Subtle, these Mercedes-Benz types.
They choose an inspiring vista as a backdrop to unveil their all-new S-Class: St. Moritz, Switzerland, a land famed for meticulously crafted watches and sinful chocolate.
Kind of sums up what the '07 S-Class is all about: precision and decadence.
Begin with the clean, elegant exterior styling. The cabin rises in graceful fashion from the long, gently sloping hood. At its apex, this fluid line becomes taut and races down the C-pillar in dramatic fashion, blending with the ample decklid.
The bulges over the wheelwells — a new Mercedes design cue — evoke restrained boldness. Like muscles bursting through a tight T-shirt, these convex shapes correctly suggest effortless power ready to uncoil.
The well-proportioned nose frames a trapezoidal Mercedes grille. It easily could have been ostentatious, but is not.
Dressing a car that is brimming with advanced electronics and powered by a sterling new torque-laden V-8 could invite excess. But the sheet metal is only slightly more overt than the unengaging previous-generation S-Class while expertly disguising this new car's larger proportions.
Mercedes is particularly proud of its reconfigured Cockpit Management and Data (COMAND) system. It integrates into a single controller and display screen the numerous entertainment, climate-control and navigation-system functions that usually dictate a throng of individual switches and buttons.
One can be forgiven for drawing a comparison with BMW's pioneering iDrive system. Mercedes, however, claims COMAND is easier to use than BMW AG's widely-criticized — but curiously much-copied — driver-interface system.
COMAND's controller is more precise than iDrive's, but ultimately, its ergonomics are only slightly better. The telephone keypad, hidden in a handrest, feels intrusive and serves as a barrier between COMAND's main dial and the stubby-fingered among us.
More successful is Mercedes' new Night View Assist technology, which debuts on the S-Class. The system uses a pair of infrared headlamps to illuminate the vehicle's path and extend the driver's vision range when motoring after sundown. This enhanced view is projected to an auxiliary instrument panel screen.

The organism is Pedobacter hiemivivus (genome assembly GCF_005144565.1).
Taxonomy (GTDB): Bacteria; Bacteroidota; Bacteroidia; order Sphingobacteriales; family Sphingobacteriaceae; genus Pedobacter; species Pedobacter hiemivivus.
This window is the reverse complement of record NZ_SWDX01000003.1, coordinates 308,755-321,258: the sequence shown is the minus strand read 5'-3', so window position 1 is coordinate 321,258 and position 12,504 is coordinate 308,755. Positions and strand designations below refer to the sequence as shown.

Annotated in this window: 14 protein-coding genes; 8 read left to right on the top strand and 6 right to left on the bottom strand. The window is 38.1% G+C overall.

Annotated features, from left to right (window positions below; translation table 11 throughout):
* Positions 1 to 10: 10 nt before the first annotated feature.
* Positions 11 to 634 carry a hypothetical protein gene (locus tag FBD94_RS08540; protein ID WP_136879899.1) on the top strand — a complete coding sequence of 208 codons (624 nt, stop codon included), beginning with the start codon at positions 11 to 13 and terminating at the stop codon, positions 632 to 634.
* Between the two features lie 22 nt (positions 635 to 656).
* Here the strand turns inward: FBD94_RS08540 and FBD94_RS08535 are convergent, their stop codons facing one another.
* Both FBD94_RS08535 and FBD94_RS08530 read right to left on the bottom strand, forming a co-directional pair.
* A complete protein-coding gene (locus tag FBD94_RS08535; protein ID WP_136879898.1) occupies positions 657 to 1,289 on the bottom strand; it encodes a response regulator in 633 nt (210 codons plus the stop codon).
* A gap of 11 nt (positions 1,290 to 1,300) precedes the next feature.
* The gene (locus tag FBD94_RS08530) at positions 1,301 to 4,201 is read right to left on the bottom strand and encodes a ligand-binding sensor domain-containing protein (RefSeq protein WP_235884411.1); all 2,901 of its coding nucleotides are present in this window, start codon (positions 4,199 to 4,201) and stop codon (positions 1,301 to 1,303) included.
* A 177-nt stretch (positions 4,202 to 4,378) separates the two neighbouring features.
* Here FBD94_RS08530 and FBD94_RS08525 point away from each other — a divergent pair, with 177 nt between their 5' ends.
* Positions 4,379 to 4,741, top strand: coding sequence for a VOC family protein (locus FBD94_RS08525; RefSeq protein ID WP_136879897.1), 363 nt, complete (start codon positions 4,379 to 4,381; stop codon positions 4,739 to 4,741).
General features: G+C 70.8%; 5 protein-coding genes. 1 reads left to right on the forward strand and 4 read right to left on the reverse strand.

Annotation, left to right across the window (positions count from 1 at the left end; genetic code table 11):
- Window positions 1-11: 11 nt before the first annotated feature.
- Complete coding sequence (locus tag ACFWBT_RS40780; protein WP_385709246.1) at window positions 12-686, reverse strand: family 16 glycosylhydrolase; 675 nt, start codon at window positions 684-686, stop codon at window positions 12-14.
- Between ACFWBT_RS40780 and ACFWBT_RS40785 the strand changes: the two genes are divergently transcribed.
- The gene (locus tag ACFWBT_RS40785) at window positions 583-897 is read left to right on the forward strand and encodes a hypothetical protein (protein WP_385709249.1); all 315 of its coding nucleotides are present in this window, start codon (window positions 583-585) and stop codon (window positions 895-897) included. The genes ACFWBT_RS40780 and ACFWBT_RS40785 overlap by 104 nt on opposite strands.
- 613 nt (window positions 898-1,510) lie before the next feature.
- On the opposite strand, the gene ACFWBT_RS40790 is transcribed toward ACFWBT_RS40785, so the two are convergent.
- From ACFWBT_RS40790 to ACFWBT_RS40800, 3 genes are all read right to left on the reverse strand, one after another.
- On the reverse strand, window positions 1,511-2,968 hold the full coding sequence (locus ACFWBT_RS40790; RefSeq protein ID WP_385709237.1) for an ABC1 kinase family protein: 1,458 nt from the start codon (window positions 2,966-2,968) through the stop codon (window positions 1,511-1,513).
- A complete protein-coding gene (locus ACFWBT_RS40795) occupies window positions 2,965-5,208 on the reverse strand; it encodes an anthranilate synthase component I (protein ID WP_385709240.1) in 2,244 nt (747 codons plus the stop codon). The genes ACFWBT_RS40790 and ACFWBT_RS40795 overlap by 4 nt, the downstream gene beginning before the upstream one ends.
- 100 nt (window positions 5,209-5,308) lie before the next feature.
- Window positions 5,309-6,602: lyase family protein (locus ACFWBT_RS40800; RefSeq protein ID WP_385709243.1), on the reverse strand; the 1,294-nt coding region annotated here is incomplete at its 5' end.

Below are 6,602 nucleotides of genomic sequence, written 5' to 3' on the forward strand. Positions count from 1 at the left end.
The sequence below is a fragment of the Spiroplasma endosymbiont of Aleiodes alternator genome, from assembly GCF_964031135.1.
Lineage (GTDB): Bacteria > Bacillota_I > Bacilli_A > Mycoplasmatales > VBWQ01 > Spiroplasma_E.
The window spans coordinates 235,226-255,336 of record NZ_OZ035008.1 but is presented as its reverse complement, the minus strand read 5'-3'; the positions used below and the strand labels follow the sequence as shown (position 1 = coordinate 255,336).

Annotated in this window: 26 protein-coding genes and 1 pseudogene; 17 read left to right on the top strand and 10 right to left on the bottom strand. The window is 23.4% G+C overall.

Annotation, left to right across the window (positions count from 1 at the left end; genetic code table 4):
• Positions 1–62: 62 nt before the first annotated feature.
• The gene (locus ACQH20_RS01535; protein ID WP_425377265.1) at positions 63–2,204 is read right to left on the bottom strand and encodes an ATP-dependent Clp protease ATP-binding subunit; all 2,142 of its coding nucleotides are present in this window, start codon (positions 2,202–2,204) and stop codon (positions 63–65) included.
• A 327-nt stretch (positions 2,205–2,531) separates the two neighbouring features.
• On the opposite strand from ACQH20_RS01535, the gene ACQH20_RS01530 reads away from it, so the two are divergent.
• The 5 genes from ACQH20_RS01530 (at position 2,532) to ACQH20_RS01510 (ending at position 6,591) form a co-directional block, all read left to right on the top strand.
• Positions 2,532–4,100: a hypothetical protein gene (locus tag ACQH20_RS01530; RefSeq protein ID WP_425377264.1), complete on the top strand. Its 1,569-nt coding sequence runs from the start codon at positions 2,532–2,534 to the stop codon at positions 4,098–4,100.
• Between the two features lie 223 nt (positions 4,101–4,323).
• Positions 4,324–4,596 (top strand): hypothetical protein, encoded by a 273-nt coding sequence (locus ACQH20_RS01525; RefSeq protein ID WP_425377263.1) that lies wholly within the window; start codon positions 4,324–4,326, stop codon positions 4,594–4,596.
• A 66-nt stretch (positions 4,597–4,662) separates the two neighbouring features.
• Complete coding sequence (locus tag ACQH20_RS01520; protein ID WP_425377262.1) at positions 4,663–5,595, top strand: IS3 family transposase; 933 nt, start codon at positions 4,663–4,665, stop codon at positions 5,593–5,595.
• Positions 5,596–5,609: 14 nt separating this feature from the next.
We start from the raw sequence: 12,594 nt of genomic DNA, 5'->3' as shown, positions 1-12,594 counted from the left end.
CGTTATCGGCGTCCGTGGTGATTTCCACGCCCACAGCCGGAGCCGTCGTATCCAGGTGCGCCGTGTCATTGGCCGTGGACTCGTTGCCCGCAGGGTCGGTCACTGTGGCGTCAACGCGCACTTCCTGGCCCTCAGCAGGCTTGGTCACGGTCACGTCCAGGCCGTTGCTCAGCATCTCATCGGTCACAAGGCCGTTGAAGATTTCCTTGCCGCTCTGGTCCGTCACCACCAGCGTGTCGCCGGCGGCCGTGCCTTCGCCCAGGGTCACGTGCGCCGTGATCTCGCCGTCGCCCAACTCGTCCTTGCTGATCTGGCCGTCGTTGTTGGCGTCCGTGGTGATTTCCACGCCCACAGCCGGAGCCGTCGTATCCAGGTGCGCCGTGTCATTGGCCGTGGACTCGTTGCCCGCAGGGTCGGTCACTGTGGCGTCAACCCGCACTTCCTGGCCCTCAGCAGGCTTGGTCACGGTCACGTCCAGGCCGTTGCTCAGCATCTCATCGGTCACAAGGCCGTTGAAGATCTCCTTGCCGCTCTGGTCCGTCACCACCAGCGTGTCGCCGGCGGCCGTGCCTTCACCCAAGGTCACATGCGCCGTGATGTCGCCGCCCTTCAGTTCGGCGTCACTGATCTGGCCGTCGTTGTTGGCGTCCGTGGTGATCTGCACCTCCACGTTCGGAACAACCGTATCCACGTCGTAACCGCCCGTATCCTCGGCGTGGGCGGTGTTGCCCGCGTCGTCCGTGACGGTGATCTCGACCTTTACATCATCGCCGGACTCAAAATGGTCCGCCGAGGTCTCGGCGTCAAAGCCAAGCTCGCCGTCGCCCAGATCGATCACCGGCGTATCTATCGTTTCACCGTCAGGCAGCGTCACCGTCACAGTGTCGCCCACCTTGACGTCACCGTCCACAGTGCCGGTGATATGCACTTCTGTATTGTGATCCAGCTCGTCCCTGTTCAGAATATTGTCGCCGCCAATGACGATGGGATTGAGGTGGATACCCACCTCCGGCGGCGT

Daylight limited testing to a momentary glimpse of traffic in a dark tunnel burrowed into the Italian Alps. But the infrared image of the surroundings is surprisingly clear.
Another of the copius “driving aids” for the new S-Class is Distronic Plus. Like Jaguar's Adaptive Cruise Control, it ensures the vehicle maintains a safe distance from those ahead. But Mercedes goes one further. Distronic Plus can bring the car to a complete stop, then relaunch, in stop-and-go traffic situations, for example.
If the driver deigns to do his own braking, Brake Assist Plus — an option that works in tandem with Distronic Plus — primes the system in advance to make optimum stopping power immediately available.
Despite these layers of electronics, the S-Class affords a most entertaining drive, if not necessarily affordable. It ranges from $70,000 for the V-6-powered S 350 to $130,000 for the V-12-powered S 600, and that excludes higher-performance AMG models that will arrive in U.S. showrooms later in 2006.
Mated to a 7-speed automatic transmission, the S 550's new aluminum-intensive 5.5L DOHC V-8 makes 391 lb.-ft. (530 Nm) of torque and 388 hp. This output is 26% greater than the 5L SOHC V-8 it succeeds, while delivering the same fuel economy: approximately 20 mpg (11.7 L/100 km) combined, says Mercedes.
The “S” in S-Class could stand for stiffness, which it demonstrates consistently on a winding mountain circuit to Lake Como, Italy. And despite long stretches of challenging twists and turns, we arrived rested because — here comes the decadent part — the seats have multi-directional massage capability.
In addition, undulating seat bolsters keep the driver and front passenger planted. Sensing speed and the ever-so-slight body lean, the bolsters alternately hug and release their occupants to counteract G forces when cornering.
Mercedes believes comfort enhances safety because it fights fatigue. Corporate parent DaimlerChrysler AG even conducted research that revealed the average heart rate of an S-Class driver was five beats per minute slower than those who covered the same 500-km (311 mile) route in a competitive vehicle. And, the study reminds, elevated heart rates are linked to stress.
The S 550 tested is a technological tour de force that would be as magnificent on a dusty Carolina back road — electronic stability control is standard; all-wheel-drive becomes available a few months after the U.S. showroom debut early next year — as it was in the Swiss Alps.
And we ain't just yodeling Dixie.
'07 Mercedes-Benz S 550
Vehicle type: Front-engine, rear-wheel drive, 5-passenger 4-door sedan
Engine: 5.5L (5,461cc) DOHC V-8, aluminum block/aluminum heads
Power (SAE net): 388 hp @ TBD rpm
Torque: 391 lb.-ft. (530 Nm) @ 2,800-4,800 rpm
Compression ratio: 10.7:1
Bore × stroke (mm): 98 × 90.5
Transmission: 7-speed automatic
Wheelbase: 119.5 ins. (304 cm)
Overall length: 198.8 ins. (508 cm)
Overall width: 73.7 ins. (187 cm)
Overall height: 58 ins. (147 cm)
Curb weight: 4,277 lbs. (1,940 kg)
EPA fuel economy, city/highway (mpg): TBD
Market competition: Audi A8; BMW 7-Series; Jaguar XJ8; Lexus LS430